For me not "very risky" as having researched options for 3 months, based on how my tumor responded to neoadjuctive chemorad, and the clear margins shown in pathology from the surgery.
TAE surgery alone is risky whether for T3 , T2 or even T1. But add in the following, and risks mitigated:
1) Post surgery chemo - I will have 9 sessions of FOLFOX starting 7/19. This is same chemo I would have received if they found positive nodes.
2) Do prescribed follow ups - scope/ultra sound every 3 months/CT every 6 months for 2 years. Already queued up for September.
The advantage is less complications (recovery time, bowel mgt.), and less surgeries (temp ileo, then takedown/reversal).
The LAR and pull through surgeries also had risk - anytime doing surgery you are at risk, but quality of life aspects compel folk to understand the risk vs rewards and then choose based on those facts. Take down/reversal surgeries do not prevent cancer reoccurrence. All patience could default to APR's, but they understand the risks to get to a possibly better quality of life - despite the risk due to additional surgeries and complications.
In my case, I decided to do the least amount of cutting to the body while still ensuring the cancer got removed.
As posted in prior thread: (viewtopic.php?f=1&t=11804&start=45
Neoadjuctive chemo/rad + TAE + more chemo
This approach was heavily favored by both my local surgeon and oncologist given my reponse to the chemo and radiation so far, as well as my youthful age of 45.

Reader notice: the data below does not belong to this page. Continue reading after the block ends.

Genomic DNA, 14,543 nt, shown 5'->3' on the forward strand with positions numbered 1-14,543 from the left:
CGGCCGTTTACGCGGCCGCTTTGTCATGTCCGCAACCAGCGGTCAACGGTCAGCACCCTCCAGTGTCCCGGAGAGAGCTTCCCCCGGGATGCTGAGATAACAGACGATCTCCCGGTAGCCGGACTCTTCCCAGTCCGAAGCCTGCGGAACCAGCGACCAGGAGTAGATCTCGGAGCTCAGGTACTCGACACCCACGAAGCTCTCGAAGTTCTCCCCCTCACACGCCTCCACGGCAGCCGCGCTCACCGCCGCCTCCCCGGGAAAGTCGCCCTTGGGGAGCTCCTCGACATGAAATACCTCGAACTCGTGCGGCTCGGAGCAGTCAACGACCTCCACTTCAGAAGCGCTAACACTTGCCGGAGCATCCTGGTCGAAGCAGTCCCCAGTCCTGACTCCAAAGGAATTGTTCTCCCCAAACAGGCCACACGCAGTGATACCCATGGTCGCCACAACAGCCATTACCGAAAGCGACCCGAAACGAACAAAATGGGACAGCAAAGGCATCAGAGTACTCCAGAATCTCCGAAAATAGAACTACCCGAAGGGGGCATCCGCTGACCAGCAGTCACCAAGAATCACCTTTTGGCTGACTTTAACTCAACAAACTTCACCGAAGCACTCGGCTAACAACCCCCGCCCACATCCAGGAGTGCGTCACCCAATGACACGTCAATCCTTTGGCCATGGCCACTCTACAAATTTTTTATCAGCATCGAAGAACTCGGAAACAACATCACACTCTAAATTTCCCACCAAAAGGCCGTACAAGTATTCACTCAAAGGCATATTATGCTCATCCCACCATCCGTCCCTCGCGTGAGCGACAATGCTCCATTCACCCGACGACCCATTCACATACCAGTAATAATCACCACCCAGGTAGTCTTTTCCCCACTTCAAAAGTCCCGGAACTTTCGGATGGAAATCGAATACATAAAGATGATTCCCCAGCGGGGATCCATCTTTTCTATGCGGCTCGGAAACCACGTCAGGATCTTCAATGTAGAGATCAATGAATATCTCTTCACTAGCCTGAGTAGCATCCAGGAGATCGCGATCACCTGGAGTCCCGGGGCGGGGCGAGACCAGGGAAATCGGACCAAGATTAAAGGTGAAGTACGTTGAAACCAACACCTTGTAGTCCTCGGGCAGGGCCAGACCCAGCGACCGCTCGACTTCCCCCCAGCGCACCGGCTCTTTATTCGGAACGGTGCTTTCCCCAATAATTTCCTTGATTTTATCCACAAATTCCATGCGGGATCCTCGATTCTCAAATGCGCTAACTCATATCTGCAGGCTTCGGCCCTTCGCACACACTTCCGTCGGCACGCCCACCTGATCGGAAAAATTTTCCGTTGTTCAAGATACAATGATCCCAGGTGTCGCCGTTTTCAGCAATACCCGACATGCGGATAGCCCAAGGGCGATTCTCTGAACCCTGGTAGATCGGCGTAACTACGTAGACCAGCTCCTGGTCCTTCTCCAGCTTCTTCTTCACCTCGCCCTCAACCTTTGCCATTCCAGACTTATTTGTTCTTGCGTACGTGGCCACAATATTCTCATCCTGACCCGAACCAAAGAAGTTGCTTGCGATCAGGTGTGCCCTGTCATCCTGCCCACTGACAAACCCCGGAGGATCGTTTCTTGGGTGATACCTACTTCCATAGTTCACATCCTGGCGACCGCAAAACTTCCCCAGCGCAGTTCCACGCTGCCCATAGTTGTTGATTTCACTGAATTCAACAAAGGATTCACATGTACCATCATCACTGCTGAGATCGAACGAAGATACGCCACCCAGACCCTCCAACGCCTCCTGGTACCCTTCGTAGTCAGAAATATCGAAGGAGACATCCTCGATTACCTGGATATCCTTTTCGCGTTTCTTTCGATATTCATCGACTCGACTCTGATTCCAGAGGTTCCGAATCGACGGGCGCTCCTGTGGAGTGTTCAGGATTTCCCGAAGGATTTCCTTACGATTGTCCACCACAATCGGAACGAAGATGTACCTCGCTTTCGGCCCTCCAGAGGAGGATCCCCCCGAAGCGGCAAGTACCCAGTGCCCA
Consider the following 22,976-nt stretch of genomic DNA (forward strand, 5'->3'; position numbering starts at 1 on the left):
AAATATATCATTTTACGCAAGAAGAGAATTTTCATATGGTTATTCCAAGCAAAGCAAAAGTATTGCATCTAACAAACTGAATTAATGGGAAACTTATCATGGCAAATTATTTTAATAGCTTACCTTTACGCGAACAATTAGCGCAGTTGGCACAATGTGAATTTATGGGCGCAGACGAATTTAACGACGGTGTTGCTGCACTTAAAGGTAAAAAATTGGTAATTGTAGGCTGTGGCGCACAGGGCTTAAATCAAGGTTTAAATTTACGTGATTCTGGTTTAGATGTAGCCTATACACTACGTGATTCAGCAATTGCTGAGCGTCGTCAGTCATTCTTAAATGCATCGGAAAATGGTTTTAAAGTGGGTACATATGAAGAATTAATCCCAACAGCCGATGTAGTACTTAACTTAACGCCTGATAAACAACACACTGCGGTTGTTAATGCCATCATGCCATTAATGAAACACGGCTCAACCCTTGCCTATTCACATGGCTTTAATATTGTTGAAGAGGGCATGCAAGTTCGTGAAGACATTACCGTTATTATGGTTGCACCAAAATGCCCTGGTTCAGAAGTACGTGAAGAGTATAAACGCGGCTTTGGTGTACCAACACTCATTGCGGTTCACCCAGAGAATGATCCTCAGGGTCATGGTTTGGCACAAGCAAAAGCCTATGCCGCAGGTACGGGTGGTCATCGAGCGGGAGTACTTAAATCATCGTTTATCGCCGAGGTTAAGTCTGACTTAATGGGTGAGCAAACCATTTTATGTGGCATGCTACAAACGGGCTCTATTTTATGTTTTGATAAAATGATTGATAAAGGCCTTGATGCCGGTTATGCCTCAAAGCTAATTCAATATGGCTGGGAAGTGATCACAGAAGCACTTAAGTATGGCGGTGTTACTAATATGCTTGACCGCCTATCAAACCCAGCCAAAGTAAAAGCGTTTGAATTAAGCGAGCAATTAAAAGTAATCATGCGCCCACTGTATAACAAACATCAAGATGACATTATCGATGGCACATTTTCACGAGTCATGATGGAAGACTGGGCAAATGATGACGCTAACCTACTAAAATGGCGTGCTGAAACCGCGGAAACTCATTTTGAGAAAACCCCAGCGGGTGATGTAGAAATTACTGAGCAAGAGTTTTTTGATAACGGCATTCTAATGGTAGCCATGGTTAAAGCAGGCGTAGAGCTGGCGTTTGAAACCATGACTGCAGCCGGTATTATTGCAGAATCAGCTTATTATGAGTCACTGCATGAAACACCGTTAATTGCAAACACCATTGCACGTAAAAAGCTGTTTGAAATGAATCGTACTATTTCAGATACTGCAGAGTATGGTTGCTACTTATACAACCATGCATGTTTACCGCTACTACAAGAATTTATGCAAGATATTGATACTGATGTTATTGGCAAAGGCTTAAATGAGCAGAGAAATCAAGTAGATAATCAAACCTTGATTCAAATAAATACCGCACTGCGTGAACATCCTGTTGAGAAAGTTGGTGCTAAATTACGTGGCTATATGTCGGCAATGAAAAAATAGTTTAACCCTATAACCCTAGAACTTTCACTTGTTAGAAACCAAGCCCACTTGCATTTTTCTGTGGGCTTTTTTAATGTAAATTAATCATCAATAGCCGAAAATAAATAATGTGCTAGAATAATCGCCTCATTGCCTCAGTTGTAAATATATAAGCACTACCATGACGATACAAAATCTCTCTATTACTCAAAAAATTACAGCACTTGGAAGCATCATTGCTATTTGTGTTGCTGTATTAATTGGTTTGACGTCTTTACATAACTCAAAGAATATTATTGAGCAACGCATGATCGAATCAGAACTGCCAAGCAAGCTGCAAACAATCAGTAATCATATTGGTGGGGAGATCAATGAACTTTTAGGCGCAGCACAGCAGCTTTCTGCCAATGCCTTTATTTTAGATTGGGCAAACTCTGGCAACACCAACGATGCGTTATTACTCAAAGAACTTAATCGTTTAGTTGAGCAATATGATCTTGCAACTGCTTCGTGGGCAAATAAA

1) cancer removal - Onocological results in line with other options provided post surgery chemo and with proper surveillance (scope/ultra sound every 3 months for 2 years. CT every 6 months.)
2) quality of life - Expecting little impact on fecal control or impact to sexual/urinary function short term and more importantly long term.
3) Balance surgery and recovery time vs benefit of surgery. The least recovery time due to surgeries or any option.
These studies have a small sample size, so I know this is not standard of care as generally APR or LAR the recommendation.
2008: Long-Term Results of Transanal Excision After Neoadjuvant Chemoradiation for T2 and T3 Adenocarcinomas of the Rectum
26 men and 18 women. Overall 5-year survival rates for T2/T3N0 and T2/T3N1 patients were 84% and 81%, respectively.
2004: Long-term results using local excision after preoperative chemoradiation among selected T3 rectal cancer patients
Actuarial overall survival at 5 years was 86% in the local-excision group compared with 81% among mesorectal-excision patients (p = NS), and 85% in patients with a complete clinical response to chemoradiation followed by mesorectal excision by APR or LAR (p = NS).
In an experience stimulated by patient refusal of APR, highly selected patients who responded well to conventional external-beam radiotherapy (CXRT) were selected to undergo local excision. Most of these patients had pathologic complete response. Local control and survival rates are comparable to those achieved with chemoradiation followed by mesorectal excision. This strategy should be prospectively studied in a group of patients with low rectal cancer who have no clinical evidence of tumor after chemoradiation.
2002: Transanal excision of locally advanced rectal cancers downstaged using neoadjuvant chemoradiotherapy
CONCLUSIONS: In patients who have initial bulky (T3) lesions, and experience significant downstaging after neoadjuvant chemoradiotherapy, transanal excision appears to be a safe and effective treatment, preserving sphincter function and avoiding laparotomy.